I had never watched this movie before until a couple days ago when I noticed it on Netflix and decided to throw in my 99 minutes. This film was exactly what I had expected it to be, which is a mediocre film with a few songs and some beautiful shots. The voice acting in the movie is good, but ultimately forgettable with some strong voice-chemistry and some over-looked dramatic moments. The soundtrack is nothing special and– unlike its Disney rivals– does not seem to catch on. But what holds up the film is ultimately the remarkably beautiful landscape shots and color schemes.
The film features Val Kilmer as the voice of Moses (as well as God), and he does well in the role. One scene, in which he’s conversing with his bother Rameses in front of his son, where the stakes are some of the highest in the film, really showcases Kilmer’s attention to detail and nuance. His greatest moments however are when he’s onscreen with Rameses, voiced by Ralph Fiennes. Ralph Fiennes too puts in some great voice acting, but comes off a little dull when he’s not onscreen with Kilmer. It is truly the chemistry and sense of brotherhood that keeps the voice acting alive. Despite the fact that it is a musical film, neither of the characters sing a lot. Kilmer dos have somewhat of a solo song, which sounds fine, but the song itself is not very good.
Michelle Pfeiffer and Sandra Bullock also have a go at a few lines of dialogue, and that’s where the film really starts reaching its monotonous state. Neither of the two (otherwise fantastic) actresses puts in the extra little nuance or color that is required for voice acting. Voice acting requires all the nuance and character to be legible in the voice, which proves a difficult task for many film stars.
Jeff Goldblum also has a smaller part which too seems to falter from a lack of color and life. Danny Glover gets thrown into the film’s most useless and silly character (despite the fact the film stars two bumbling idiots), and despite Glover’s serious attempts of making sense out of the nonsensical character he voices, all his attempts fail. Patrick Stewart and Helen Mirren play the pharaoh and queen respectively and put in quite and effort which seems to pay off a little, but when the characters are as paper-thin as most of these characters are, even the best attempts fall short. Then we have the two bumbling idiots that are voiced by Steve Martin and Martin Short. These two acclaimed actors are wonderful– or would have been– if they had gotten more screen time.
The visuals in the film are what keep the film afloat. With stunning shots of desserts and ocean, as well as a few beautiful interpretations of famous Egyptian landmarks. But it is the scene in which Moses parts the seas which really manages to take the breathe away from the viewer and really showcase the wonderful animation that this film offers. his attention to detail and beautiful water-rendering is only really rivaled (at least in my opinion), by the water animation in Pixar’s The Good Dinosaur, which came out 17 years after The Prince of Egypt. The soundtrack however is not as remarkably beautiful and ground-breaking as the song’s are all forgettable and honestly: useless. This film could just as well have been a non-musical and it would be just as good if not better. All the singing (at least most of it) is sung by a boring chorus and with no dramatic affect or intent.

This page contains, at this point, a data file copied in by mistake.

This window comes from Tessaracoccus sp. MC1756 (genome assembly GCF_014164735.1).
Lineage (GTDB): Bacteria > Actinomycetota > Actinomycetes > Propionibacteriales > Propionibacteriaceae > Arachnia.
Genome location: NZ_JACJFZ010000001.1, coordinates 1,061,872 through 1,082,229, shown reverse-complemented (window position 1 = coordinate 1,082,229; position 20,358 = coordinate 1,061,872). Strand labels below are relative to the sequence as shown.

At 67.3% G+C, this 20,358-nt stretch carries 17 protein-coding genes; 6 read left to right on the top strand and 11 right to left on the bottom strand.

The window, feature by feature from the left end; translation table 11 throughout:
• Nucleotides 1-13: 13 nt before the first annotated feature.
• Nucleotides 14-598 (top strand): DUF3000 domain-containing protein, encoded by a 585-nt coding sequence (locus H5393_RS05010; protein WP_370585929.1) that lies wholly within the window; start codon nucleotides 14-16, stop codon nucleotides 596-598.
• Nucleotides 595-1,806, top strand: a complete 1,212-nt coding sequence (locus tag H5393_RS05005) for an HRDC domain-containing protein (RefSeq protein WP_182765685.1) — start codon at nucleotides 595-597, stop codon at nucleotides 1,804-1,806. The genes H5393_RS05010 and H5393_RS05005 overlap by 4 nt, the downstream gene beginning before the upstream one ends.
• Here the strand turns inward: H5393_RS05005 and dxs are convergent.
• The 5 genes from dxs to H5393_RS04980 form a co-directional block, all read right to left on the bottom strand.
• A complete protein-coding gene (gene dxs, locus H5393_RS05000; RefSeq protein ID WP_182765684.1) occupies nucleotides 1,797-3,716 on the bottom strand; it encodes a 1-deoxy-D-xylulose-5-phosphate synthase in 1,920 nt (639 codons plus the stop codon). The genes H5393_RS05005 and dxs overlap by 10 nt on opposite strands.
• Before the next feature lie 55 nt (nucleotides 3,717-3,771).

The story is pulled straight out of the bible and thrown onto the big screen with no major changes (well none that do anything cinematically-beneficial). If just the story had been improved with some alterations, the film would have been a lot better. The story is weirdly-paced, which much like many other bible adaptations, comes from the fact that the alterations were kept at a minimum. The screenplay too, is not great and features some of the most awkward transitions between beats, scenes, and themes. The screenplay also does not seem to understand the characters very well and throws around with them carelessly. So much could have been done to make this film better, just by tweaking the screenplay.
So yeah, this is not a great film when compared with some of Disney’s or Pixar’s better features. But it has a few nice moments and is worth watching- if not just for the parting-of-the-seas sequence. But maybe it’s better just to find that sequence on YouTube and skip the rest of the film which is awfully bogged down by its weak screenplay and pathetic soundtrack that does nothing to the film.
Best Aspect- The parting of the seas
Worst Aspect- Screenplay
Rating- 5.0/10 or F